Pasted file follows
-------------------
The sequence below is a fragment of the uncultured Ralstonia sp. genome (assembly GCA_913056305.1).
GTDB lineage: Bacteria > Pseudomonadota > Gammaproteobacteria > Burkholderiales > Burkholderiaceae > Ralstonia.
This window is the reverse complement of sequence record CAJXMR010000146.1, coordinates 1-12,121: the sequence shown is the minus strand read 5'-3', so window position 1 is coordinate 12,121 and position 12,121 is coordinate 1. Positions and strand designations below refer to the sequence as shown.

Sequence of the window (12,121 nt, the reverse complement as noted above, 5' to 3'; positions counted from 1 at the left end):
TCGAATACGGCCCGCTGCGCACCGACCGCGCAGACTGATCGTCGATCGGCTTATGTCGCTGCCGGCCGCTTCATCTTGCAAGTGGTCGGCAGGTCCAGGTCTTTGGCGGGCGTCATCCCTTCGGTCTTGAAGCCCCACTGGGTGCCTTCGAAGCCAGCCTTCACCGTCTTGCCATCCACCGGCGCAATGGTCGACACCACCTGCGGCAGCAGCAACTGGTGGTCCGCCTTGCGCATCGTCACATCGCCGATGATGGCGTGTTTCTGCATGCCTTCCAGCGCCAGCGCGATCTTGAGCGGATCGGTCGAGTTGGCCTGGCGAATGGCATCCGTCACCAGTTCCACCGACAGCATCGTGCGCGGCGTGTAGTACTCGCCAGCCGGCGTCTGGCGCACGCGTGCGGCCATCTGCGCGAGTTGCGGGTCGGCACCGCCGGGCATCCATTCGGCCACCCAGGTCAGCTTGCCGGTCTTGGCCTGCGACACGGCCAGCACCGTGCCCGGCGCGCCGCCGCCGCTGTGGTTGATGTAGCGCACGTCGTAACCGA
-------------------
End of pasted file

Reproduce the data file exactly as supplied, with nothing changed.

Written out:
The sequence below is a fragment of the uncultured Ralstonia sp. genome (assembly GCA_913056305.1).
GTDB lineage: Bacteria > Pseudomonadota > Gammaproteobacteria > Burkholderiales > Burkholderiaceae > Ralstonia.
This window is the reverse complement of sequence record CAJXMR010000146.1, coordinates 1-12,121: the sequence shown is the minus strand read 5'-3', so window position 1 is coordinate 12,121 and position 12,121 is coordinate 1. Positions and strand designations below refer to the sequence as shown.

Sequence of the window (12,121 nt, the reverse complement as noted above, 5' to 3'; positions counted from 1 at the left end):
TCGAATACGGCCCGCTGCGCACCGACCGCGCAGACTGATCGTCGATCGGCTTATGTCGCTGCCGGCCGCTTCATCTTGCAAGTGGTCGGCAGGTCCAGGTCTTTGGCGGGCGTCATCCCTTCGGTCTTGAAGCCCCACTGGGTGCCTTCGAAGCCAGCCTTCACCGTCTTGCCATCCACCGGCGCAATGGTCGACACCACCTGCGGCAGCAGCAACTGGTGGTCCGCCTTGCGCATCGTCACATCGCCGATGATGGCGTGTTTCTGCATGCCTTCCAGCGCCAGCGCGATCTTGAGCGGATCGGTCGAGTTGGCCTGGCGAATGGCATCCGTCACCAGTTCCACCGACAGCATCGTGCGCGGCGTGTAGTACTCGCCAGCCGGCGTCTGGCGCACGCGTGCGGCCATCTGCGCGAGTTGCGGGTCGGCACCGCCGGGCATCCATTCGGCCACCCAGGTCAGCTTGCCGGTCTTGGCCTGCGACACGGCCAGCACCGTGCCCGGCGCGCCGCCGCCGCTGTGGTTGATGTAGCGCACGTCGTAACCGA